Protecting Seedlings in the Garden
Imagining Garden

A protection from strong sunlight, cold temperatures, high winds, or heavy rain is necessary for young plants. If the weather is hot or dry after transplanting, consider placing a shade cloth over the transplants to protect them from the sun. The Easy Tunnel Shade Cloth is easily erected in your garden to protect seedlings, young plants and vegetable crops. If the weather is cold, wind, or rain, lay a floating row cover over them, or grow them in a plastic row cover tunnel. The RowHouse is a good one to protect young plants from cold, wind, or rain.

Rowhouse and Shade Cloth

 

Rowhouse or Flowerhouse use for protecting all vegetable in row, simply place and stake your RowHouse™ over prepared soil and plant your seeds/seedlings. During the day, your RowHouse will help provide the optimum conditions for seed germination, growth and development. At night, simply close the windows. Heat absorbed by the soil during the day will be maintained, and you can rest assured your plants are protected from frosts.

 

Compact and lightweight, the 12ft long RowHouse requires no assembly tools. Set up, take down and store in seconds! 3 large zippered windows provide easy access. Three screened vents allow optimum ventilation and pest protection. All FlowerHouse™ greenhouses are constructed with the incredibly durable Gro-Tec™ material. Gro-Tec is UV resistant, waterproof and features rip stop protection.

 

The Gro-Tec material is more beneficial for plant growth than clear glass or plastic because it diffuses or scatters light. Diffused light can benefit plants, both by reducing excess light on upper leaves and by increasing the amount of light reflected onto lower leaves. Too much direct sunlight on the upper leaves can overheat the plant and thus reduce photosynthesis.

 

Easy Shade Cloth Tunnel makes easy to protect your plants. The Easy Tunnel Shade Cloth 10Ft L X 18In W X 12In H is easily erected in any part of the garden to protect seedlings, young plants and vegetable crops from strong sunlight, birds and pests. You can find it in an online store such as Garden.com, or just click on the photo to read more detail about it. When the day over 50°F, take the shade cloth tunnel off the plant to keep excess heat from building up inside, but put it back in the evening if you expect cold temperatures. During sunny spring weather you may need to cover and uncover plants under shade cloth several times each day.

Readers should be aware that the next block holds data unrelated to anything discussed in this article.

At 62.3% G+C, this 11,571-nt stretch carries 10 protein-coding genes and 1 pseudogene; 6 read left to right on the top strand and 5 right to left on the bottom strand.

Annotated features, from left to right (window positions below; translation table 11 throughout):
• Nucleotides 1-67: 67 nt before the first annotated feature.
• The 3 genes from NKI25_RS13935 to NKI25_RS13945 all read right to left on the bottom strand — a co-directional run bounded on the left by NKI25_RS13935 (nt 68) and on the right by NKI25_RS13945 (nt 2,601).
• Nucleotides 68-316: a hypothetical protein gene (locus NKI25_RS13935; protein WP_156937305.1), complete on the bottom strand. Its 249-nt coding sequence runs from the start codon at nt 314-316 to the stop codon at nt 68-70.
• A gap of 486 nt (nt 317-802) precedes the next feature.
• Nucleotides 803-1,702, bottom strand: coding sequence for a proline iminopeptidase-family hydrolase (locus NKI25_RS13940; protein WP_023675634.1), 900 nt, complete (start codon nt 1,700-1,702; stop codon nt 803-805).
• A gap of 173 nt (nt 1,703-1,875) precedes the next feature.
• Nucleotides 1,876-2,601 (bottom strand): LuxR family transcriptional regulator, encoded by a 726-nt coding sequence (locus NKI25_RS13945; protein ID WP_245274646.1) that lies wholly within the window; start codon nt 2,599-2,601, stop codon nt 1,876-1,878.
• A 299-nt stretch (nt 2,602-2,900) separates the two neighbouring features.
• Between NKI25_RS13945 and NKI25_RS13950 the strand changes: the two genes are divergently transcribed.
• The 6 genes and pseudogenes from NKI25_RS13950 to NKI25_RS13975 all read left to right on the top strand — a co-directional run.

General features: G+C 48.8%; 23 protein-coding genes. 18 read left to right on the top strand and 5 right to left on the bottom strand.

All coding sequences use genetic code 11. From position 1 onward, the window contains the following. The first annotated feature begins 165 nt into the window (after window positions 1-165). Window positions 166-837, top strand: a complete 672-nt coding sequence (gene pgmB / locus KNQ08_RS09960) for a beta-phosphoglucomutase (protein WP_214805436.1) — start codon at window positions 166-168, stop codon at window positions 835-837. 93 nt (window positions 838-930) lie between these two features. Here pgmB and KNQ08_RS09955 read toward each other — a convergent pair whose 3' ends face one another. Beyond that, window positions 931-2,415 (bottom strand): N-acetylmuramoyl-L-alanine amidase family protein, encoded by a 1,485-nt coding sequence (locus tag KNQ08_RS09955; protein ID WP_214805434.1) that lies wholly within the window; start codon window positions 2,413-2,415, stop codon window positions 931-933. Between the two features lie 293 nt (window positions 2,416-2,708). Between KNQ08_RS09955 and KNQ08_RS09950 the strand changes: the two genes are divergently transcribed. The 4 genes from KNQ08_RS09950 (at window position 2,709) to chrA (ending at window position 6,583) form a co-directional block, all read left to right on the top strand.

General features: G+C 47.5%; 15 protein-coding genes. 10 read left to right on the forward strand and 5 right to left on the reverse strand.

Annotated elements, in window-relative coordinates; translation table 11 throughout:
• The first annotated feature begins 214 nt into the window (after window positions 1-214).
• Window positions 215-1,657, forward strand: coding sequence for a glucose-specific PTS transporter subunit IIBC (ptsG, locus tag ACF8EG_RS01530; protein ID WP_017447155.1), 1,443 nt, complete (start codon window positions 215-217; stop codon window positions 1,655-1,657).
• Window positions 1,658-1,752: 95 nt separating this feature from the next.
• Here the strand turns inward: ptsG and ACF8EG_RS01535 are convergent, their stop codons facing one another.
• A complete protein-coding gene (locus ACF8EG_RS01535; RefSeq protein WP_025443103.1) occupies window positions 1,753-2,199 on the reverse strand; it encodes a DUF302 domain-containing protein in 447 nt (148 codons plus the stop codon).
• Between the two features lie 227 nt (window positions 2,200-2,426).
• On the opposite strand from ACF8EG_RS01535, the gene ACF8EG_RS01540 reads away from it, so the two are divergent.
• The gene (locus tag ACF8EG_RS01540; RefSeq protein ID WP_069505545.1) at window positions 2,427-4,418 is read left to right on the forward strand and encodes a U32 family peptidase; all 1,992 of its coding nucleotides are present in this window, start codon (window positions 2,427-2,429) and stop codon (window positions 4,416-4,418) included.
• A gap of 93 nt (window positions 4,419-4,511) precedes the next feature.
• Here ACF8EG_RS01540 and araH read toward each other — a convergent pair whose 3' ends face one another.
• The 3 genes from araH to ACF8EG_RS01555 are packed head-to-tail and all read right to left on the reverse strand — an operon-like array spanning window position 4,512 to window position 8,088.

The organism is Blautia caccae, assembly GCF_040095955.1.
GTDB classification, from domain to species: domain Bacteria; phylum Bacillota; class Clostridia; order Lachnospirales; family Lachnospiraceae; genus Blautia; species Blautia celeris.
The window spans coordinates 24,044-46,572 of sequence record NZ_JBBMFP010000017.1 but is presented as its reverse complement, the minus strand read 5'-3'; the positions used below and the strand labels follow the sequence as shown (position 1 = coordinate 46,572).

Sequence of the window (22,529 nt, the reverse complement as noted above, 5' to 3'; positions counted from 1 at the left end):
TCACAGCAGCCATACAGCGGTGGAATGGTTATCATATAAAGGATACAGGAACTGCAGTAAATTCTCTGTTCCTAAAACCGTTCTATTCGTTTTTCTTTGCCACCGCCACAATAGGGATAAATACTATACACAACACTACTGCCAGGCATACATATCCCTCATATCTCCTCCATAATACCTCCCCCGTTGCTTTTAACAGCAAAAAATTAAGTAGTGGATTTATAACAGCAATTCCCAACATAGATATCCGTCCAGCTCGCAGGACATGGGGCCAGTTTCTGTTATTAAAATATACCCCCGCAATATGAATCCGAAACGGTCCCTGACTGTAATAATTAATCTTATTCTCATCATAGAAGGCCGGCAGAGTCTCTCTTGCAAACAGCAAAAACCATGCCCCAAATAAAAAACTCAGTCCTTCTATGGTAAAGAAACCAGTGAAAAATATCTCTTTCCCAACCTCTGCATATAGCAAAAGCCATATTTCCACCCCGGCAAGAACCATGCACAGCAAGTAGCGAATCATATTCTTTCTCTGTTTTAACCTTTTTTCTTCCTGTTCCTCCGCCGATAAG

Cold Frames

 

A cold frame is simply a walled bottomless box with a plastic or glass top. You can buy a commercial product or construct your own from straw bales, scrap wood, window sashes, and clear plastic. Make your cold frame no larger than 3 feet wide and 6 feet long so it's easy to work with. The back should be at least 4 to 6 inches higher than the front to take advantage of the sun's natural angle once the frame is placed in a protected, south-facing location. Loosen the existing soil and add compost and topsoil to the box. As with cloches and floating row covers, vent the top on sunny days so the plants don't overheat. Some commercially available cold frames have automatic venting lids that open when temperatures reach a certain level.

 

You'll find that a cold frame is very handy. Use it to protect young seedlings or to grow warm-season crops that need a jump on the season. You can temporarily place seedlings in the cold frame to help harden them, or plant an early crop of cold-tolerant greens such as mache or spinach in early spring, or plant a late crop in fall to extend the seasoh by several weeks. In some climates you can grow salad greens through the winter in a cold frame.

 

In northern areas warm season crops such as melons and cucumbers can be started earlier than usual in a cold frame and grown to maturity with vines extending beyond the frame in summer. The cold frame will give your plants a head start on the season and allow you to harvest more fruits sooner than if those plants were grown directly in a garden.

 

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